Archive for Finances
It’s been a while since I grappled with any serious aspect of Venice today. (History is so much more amusing.) But I feel a strange sense of obligation to update the situation for people who are interested, and who may have the impression from assorted news reports that the city’s biggest problems are tourists or big cruise ships or acqua alta.
Part of my silence is because Venice is in an exceptionally confusing, depressing, and frustrating situation and I am becoming allergic to confusion and frustration. And by reading the daily bulletins, it can be difficult to grasp the big picture. So I’m here to provide it for you.
In my opinion, Venice is living (enduring, suffering) one of those critical moments which occur in every life, whether personal or municipal or national or whatever. I have no doubt that people are already writing books about it, and will continue to do so till the next critical moment strikes, and may it be far, far in the future.
This little update seems appropriate just now because yesterday there was a “primary election” to decide who will be the mayoral candidate from the political party known as PD, or Partito Democratico (Communists). Three men were vying for this nomination from their party, and this is already strange because normally the officers/directors/stringpullers of the party decide who their candidate is going to be. It’s rare for there to be such conflict within a party that the public has to intervene to decide who to run.
The election is scheduled for May 31, and many cities are going to the polls that day. Here in Venice, some politicians have already commented that the state of the city is so catastrophic that it might be better not to waste money on elections, but to just stick with the emergency governor, commissario Vittorio Zappalorto (or someone like him, appointed by the prime minister). I realize that this approach probably shouldn’t be a long-term plan, but if the electorate here were to take seriously the suggestion by one candidate that nobody from the previous city government should be permitted to run, that would leave slim pickings indeed.
My own feeling is that anyone who would want to be mayor of Venice would be someone who would want to scale Everest, walking backwards, and naked. There can’t be much difference between the two adventures — painful for him, and close to futile. Sorry, I meant fatal.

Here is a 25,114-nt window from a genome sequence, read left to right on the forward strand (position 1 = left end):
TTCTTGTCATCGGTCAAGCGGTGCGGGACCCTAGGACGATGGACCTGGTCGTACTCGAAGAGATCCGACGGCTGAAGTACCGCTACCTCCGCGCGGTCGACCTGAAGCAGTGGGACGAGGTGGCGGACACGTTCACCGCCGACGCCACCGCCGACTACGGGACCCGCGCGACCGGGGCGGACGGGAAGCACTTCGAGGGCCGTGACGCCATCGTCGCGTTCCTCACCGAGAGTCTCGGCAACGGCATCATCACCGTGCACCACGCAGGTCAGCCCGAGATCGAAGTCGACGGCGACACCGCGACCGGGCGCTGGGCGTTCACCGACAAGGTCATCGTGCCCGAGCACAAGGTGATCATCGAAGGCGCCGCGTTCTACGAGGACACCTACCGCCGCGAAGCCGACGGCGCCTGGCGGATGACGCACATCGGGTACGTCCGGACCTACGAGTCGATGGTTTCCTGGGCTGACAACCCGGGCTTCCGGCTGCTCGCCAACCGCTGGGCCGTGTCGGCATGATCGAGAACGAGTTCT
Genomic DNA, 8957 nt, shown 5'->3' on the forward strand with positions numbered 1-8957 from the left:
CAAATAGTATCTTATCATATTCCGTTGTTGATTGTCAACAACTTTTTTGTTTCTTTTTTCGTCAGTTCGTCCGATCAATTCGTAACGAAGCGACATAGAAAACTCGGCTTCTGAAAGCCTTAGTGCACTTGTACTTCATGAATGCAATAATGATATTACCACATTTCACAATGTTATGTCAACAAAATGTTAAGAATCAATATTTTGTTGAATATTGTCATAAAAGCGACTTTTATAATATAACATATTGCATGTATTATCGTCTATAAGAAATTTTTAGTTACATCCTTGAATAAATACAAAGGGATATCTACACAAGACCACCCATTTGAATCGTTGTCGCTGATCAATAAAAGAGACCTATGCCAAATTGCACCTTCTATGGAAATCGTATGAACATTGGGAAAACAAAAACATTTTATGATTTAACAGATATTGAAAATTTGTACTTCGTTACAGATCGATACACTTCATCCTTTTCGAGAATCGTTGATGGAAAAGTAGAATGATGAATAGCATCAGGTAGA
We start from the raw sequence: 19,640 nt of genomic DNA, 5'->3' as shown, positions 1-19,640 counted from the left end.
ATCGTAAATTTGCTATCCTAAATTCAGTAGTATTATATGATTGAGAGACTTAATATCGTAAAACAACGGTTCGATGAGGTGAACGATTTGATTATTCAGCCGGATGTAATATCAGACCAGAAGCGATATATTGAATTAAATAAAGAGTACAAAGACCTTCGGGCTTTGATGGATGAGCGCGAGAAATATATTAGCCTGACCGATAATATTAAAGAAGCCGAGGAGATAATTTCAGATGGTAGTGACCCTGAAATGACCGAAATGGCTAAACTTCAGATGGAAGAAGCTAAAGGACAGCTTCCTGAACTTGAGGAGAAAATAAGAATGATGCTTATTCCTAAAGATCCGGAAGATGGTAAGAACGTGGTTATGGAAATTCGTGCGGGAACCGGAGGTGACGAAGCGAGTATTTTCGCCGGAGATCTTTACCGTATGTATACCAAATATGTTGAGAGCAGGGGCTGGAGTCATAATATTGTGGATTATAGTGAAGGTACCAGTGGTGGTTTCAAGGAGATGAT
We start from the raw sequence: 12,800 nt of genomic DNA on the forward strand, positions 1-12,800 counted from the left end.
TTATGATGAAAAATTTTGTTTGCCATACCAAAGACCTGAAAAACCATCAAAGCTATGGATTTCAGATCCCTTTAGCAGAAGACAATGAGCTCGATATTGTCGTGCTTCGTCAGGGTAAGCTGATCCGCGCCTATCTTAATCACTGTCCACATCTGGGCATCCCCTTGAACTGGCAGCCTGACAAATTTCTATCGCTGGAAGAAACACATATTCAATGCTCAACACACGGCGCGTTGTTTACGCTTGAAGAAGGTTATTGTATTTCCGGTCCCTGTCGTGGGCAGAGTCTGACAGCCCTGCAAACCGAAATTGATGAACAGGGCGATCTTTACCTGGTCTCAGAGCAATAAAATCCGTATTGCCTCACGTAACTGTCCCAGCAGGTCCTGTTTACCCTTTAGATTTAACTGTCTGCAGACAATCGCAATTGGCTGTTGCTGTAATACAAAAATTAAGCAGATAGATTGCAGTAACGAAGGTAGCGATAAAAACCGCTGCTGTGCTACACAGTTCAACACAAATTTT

Before I relate any specifics, I share this observation by Professor Guido Vittorio Zucconi which I found on the homepage of the Ateneo Veneto, one of the city’s major cultural institutions which offers lectures and other presentations on a variety of Venetian themes.
He said that the programming of events will undergo some innovations (I translate): “To give more weight to topics tied to the ‘city that is being transformed,’ rather than those of the ‘death of Venice’: the city is not dying, but it is changing radically, showing itself too fragile for the tasks and for the impact which it must sustain every day.”
I’m clear on the fragility and the impact, but it’s the economy that has become the new instrument of daily torture. Basically, Venice doesn’t have an economy anymore.
First, the global economic crisis that began in 2008 dismembered the Italian economy. In an effort to get the country back on a steadier fiscal footing, the parliament — urged on by the heat-seeking missile which is the Prime Minister, Matteo Renzi — passed a “Pact of Stability,” intended to establish budgetary limits all over the country and get everybody back on the black side of the ledger. If not? Budget cuts and penalties, and penalties and cuts, all outlined in the Pact.
Second, Venice, which for years has lived on the fat of government money via the “Special Law” for Venice, suddenly found itself not only required to prepare a budget according to the new limits, but one that would be based on real income, and not on subsidies. (Another “subsidy” of sorts, the income from taxes from the Casino, went into a death spiral about the same time.)
The city government tried all sorts of things: selling the Casino (failed), selling palaces (mostly failed), and a few mastodontic projects which instead of creating income, created only debt and grief. And money from the Special Law which had been intended for many uses had been funneled into the pockets and personal bank accounts of the Consorzio Venezia Nuova, otherwise known as “MOSE,” leaving everybody else with that “It’s only the sixth of the month and I’ve already spent my entire paycheck” feeling.
In 2005 (before the crisis) the national government passed a special decree called the “Mille Proroghe,” and repeated it each year till 2014 (it skipped 2012). A “thousand deferments” is a rough translation, and was meant to resolve or — better yet — offer extensions to facilitate the resolution of certain urgent financial problems.
But by 2008 Italy was leaping on ice floes across the raging financial river, like Eliza fleeing to Canada, except that unlike Eliza, it fell in. And cities that couldn’t make their budgets balance were on their own, even big cities such as Torino and even Rome.
On June 4, 2014 the city government imploded, and on July 2, 2014, Venice was placed under the administration of a temporary governor, Vittorio Zappalorto, whose assignment was to do whatever it took to force the budget even somewhat close to reality. In one of his first interviews, he said “I’m worried, but I’ll straighten out the accounts.”
That was then. After months of pitiless toil, cuts and slashes everywhere, Zappalorto finally concluded that there was nothing more that could be done to save the ship; he was even quoted as saying that if Rome didn’t step in with funds, all the sacrifices people had been forced to make would have been useless.
But Rome wasn’t feeling Venice’s pain; in fact, there were enough other cities in the same desperate straits that it seemed impossible, if not absurd, to favor one town ahead of the others. Why Venice and not Aquila? (Not a completely rhetorical question.)